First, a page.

A number of studies offer a feminist approach to the work of Engel and most of them focus the situation of women and motherhood. However, the remark by Hutchison that “perhaps the most immediately apparent [mode for writing about times of internal crisis] is the method of psychoanalysis, the therapy of self-examination” seems to be particularly appropriate when examining The Glassy Sea (Hutchison 4). The introspective manner in which Engel presents this novel focuses to a great extent on the self-exploration and the search for identity, subjects that are quite often dealt with by psychoanalysts. Furthermore, two of the remarks made by the protagonist herself made me wonder if I could understand The Glassy Sea better by looking into it against the background of some of C. G. Jung’s work. The main character Rita Heber mentions having “read a book on Freud and dreams,” and she also fears that she “had read too much Jung” (40, 142).
Rita Heber’s life is characterised by a quest that can be summed up in two questions: “Who am I and what do I want?” Those are two basic questions in the life of any human being but in her search for answers, Rita seems unusual in that she wanders from one house to another, looking for a place where she can belong. She also goes from one mentor to another, seeking someone who can guide her in her endeavour to find out who she is. Each mentor helps her to go through a growth process leading to an independent life. Finding new mentors can thus be compared to taking tentative steps towards maturity because, as she puts it, “some of us hatch only in stages” (158). At the home of her parents, her first mentor (her mother) stands as the model of what a woman should be. A refusal of the values embodied in this model brings Rita to continue to other homes that seem ideal to her at a certain time and where other personalities will take over the role as her mentor. As Engel herself makes Rita mention her interest in Jung and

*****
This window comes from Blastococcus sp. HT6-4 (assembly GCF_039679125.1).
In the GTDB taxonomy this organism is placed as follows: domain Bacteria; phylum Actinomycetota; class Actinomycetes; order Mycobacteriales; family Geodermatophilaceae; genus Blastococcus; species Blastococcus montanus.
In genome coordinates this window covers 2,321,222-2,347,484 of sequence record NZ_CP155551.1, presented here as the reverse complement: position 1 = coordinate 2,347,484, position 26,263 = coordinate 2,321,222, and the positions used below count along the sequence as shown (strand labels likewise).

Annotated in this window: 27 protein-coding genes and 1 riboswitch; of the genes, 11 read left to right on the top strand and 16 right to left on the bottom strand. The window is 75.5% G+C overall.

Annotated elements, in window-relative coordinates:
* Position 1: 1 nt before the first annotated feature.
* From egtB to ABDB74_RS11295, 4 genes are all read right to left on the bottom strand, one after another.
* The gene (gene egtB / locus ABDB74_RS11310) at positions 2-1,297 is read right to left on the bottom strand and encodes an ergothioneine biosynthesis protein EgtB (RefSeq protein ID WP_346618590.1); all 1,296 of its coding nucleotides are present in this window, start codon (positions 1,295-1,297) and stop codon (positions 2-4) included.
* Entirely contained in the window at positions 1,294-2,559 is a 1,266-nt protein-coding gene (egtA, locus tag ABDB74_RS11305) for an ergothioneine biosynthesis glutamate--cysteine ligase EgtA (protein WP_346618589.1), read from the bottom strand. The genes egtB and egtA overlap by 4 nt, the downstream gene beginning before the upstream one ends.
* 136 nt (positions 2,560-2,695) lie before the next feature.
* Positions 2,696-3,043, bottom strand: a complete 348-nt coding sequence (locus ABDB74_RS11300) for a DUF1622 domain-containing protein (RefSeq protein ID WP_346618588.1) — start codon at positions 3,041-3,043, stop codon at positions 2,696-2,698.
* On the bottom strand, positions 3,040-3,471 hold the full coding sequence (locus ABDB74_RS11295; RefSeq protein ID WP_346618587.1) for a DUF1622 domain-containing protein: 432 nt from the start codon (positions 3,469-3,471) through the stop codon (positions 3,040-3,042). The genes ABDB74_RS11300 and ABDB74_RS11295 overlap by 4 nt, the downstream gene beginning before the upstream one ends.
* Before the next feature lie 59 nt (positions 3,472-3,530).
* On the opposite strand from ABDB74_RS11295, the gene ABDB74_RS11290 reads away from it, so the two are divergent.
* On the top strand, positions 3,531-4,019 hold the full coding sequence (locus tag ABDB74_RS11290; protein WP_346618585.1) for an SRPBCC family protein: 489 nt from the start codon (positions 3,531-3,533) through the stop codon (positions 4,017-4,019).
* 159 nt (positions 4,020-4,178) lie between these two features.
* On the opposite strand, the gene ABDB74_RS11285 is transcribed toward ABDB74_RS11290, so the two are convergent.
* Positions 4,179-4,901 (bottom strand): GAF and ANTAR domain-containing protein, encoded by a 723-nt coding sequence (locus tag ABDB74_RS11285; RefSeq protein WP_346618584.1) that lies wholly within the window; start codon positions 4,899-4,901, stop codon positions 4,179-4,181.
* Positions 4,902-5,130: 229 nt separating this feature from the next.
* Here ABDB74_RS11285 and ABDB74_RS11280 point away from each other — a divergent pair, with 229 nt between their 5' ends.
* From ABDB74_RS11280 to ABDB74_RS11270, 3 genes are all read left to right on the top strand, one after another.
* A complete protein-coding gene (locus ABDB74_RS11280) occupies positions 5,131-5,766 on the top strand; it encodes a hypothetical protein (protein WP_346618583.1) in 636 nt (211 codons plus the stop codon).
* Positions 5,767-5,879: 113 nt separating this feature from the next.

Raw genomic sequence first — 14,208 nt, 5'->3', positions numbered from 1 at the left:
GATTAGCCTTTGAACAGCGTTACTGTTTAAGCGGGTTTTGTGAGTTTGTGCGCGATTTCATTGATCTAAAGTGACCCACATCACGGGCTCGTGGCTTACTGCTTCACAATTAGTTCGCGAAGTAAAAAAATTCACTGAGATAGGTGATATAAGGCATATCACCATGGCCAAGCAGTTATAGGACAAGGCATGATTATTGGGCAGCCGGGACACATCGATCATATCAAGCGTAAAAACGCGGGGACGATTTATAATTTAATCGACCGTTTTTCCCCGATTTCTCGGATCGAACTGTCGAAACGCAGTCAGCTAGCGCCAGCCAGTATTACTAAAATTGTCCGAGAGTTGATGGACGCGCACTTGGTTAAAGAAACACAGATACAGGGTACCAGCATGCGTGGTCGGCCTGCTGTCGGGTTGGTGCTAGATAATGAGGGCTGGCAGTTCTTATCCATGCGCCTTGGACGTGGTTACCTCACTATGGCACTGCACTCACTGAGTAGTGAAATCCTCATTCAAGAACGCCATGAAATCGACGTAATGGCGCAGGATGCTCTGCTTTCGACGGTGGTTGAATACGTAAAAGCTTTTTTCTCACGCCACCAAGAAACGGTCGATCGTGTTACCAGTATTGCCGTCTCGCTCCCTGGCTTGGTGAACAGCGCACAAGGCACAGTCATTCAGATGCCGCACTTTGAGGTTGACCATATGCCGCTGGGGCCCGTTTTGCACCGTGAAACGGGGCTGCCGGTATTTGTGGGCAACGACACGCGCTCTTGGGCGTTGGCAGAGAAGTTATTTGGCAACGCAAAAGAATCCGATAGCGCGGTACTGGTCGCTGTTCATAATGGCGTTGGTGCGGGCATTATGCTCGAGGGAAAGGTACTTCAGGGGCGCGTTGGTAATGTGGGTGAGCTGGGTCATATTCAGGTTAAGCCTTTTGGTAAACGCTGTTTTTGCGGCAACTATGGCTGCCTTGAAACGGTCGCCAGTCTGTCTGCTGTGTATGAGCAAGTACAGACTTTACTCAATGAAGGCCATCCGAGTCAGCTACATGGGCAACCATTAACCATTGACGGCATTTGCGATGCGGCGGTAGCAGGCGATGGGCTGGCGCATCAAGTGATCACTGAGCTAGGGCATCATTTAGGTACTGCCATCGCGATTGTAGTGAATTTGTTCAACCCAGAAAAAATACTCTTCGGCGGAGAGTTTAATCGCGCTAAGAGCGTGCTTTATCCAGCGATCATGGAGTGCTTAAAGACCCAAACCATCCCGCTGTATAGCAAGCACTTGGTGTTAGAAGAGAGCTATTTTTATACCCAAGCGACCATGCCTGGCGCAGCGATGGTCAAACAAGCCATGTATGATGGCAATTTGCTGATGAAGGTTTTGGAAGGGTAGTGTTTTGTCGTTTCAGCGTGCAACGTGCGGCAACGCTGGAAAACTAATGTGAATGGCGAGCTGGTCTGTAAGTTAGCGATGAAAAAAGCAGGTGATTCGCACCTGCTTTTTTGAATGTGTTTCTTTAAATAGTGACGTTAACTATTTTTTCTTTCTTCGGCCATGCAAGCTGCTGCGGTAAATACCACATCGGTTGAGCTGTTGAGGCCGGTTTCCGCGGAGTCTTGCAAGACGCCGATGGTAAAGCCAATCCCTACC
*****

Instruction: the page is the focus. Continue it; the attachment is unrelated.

3 psychoanalysis, I thought that it might prove interesting to see if the theories of Jung can be traced ‘between the lines’ of The Glassy Sea. In this essay I intend to look into how the homes and the mentors are described, and I shall concentrate my study on four of them: Eleanor, Mary Rose, Maggie and Asher. The regularity of pattern of the course of events points to the initiation rituals discussed by Jung. Furthermore, the descriptions of these homes might be considered as four important stages in Rita’s individuation process. In addition, I shall try to find out how the author uses archetypes and symbolism to underline the main character’s state of mind at the major turning points of her life.